Phosphorus and N are critical nutrients for agriculture but are also responsible for surface water enrichment that leads to toxic algal growth. Although P loading to surface waters has traditionally been thought to occur primarily in surface runoff, contributions from subsurface transport can also be significant. The primary objectives of this research were to evaluate several methods of representing macropore flow and transport in a finite element model using plot-scale infiltration and leaching data and to compare several models of various levels of complexity to simulate long-term P leaching. To determine flow and transport parameters, single-and dual-porosity models in HYDRUS-2D were calibrated with infiltration, Cl−, and P data from a 22-h plot-scale leaching experiment on a silt loam mantle with gravel subsoil. Both homogeneous and heterogeneous gravel profiles were simulated. The dual-porosity model with heterogeneous hydraulic conductivity best matched experimental data, with physical nonequilibrium (dual porosity) being more important than two-dimensional (2D) heterogeneity. Long-term (9 yr) P leaching to the water table (3 m below the soil surface) at the field site was simulated with both one-dimensional (1D) and 2D models using the calibrated parameters. There was little difference between analogous 1D and 2D models, suggesting that HYDRUS-1D may be sufficient to model long-term P leaching. Overall, the most important elements for accurately simulating P leaching in this silt loam and gravel soil profile were found to be (i) field-measured hydraulic conductivity of the limiting soil layer, (ii) calibrated dispersivity, and (iii) dual-porosity, in some circumstances.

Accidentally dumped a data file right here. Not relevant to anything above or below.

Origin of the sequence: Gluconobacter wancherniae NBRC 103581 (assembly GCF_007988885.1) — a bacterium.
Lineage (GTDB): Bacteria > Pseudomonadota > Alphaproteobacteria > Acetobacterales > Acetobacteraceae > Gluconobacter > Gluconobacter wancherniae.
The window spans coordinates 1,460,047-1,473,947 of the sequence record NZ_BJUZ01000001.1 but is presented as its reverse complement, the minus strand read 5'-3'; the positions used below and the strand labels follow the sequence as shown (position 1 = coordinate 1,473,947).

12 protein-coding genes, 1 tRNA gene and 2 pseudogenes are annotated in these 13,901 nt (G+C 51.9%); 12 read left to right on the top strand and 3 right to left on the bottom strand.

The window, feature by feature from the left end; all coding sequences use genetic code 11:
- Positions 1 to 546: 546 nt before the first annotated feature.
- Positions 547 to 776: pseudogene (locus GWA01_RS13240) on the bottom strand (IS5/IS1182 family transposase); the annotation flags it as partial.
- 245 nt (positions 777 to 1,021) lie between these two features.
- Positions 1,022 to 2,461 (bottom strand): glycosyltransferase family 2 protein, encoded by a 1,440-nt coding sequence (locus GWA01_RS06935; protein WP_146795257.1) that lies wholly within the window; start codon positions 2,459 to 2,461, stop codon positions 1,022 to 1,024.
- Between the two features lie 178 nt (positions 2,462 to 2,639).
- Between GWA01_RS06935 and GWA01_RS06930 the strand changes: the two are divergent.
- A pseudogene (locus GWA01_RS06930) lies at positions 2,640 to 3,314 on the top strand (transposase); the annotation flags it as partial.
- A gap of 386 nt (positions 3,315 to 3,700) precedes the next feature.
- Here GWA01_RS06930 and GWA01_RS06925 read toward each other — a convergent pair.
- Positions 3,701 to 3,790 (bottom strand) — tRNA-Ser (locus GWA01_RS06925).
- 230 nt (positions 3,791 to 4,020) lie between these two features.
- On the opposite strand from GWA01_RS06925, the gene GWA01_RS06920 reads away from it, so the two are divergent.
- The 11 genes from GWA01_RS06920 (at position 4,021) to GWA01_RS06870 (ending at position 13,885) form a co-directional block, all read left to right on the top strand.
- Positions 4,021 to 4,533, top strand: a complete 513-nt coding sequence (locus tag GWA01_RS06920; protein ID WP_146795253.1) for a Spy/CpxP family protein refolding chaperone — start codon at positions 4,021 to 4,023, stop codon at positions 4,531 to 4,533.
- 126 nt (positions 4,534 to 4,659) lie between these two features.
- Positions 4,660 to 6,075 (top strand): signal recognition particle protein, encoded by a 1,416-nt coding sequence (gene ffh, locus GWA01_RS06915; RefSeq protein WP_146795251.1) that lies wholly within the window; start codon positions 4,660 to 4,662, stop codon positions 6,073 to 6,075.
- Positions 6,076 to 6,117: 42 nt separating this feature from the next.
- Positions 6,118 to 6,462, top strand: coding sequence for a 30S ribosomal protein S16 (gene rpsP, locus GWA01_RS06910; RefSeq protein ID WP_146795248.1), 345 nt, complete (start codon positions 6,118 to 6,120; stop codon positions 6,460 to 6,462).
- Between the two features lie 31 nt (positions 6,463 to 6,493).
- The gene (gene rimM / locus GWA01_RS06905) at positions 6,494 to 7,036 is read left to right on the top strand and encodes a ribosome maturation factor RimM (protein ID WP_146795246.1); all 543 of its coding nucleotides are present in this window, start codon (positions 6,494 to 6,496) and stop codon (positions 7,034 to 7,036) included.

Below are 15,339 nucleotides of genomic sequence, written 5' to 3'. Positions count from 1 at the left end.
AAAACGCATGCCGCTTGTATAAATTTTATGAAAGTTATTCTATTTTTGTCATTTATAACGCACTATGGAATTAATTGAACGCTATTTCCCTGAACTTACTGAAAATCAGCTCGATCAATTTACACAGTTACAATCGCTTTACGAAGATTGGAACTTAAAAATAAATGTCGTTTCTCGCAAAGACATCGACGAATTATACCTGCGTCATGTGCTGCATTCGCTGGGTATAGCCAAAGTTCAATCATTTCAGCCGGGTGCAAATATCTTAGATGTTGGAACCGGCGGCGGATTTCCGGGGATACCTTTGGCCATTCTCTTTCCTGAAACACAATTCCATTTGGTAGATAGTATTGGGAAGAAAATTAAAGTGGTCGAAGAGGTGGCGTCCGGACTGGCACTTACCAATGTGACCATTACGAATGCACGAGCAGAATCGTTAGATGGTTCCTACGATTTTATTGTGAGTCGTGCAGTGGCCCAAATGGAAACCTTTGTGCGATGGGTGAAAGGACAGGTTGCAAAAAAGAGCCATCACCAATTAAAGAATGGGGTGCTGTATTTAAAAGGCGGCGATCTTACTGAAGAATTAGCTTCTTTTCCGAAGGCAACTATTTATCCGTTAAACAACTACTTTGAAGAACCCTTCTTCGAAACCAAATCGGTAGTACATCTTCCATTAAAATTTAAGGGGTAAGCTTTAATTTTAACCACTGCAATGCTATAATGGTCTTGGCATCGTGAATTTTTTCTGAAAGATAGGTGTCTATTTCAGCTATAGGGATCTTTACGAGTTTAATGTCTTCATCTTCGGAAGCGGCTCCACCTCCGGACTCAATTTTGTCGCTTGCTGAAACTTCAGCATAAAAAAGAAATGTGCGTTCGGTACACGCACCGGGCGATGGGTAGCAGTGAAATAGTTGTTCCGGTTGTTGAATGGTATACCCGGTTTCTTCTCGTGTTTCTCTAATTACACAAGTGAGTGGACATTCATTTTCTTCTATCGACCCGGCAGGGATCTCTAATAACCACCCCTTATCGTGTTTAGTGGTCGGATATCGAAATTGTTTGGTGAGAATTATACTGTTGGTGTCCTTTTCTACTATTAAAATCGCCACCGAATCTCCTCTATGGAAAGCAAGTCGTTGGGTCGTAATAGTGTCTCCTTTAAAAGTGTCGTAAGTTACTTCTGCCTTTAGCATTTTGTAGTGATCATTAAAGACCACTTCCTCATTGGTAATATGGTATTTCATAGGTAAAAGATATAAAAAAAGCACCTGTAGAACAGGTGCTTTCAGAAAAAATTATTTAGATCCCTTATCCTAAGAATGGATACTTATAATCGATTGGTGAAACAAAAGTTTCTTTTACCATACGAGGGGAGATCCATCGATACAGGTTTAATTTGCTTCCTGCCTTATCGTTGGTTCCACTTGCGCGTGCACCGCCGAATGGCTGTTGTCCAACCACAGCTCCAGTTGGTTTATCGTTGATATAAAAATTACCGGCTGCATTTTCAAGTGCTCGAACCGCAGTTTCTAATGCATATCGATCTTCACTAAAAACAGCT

ASJC Scopus subject areas
- Soil Science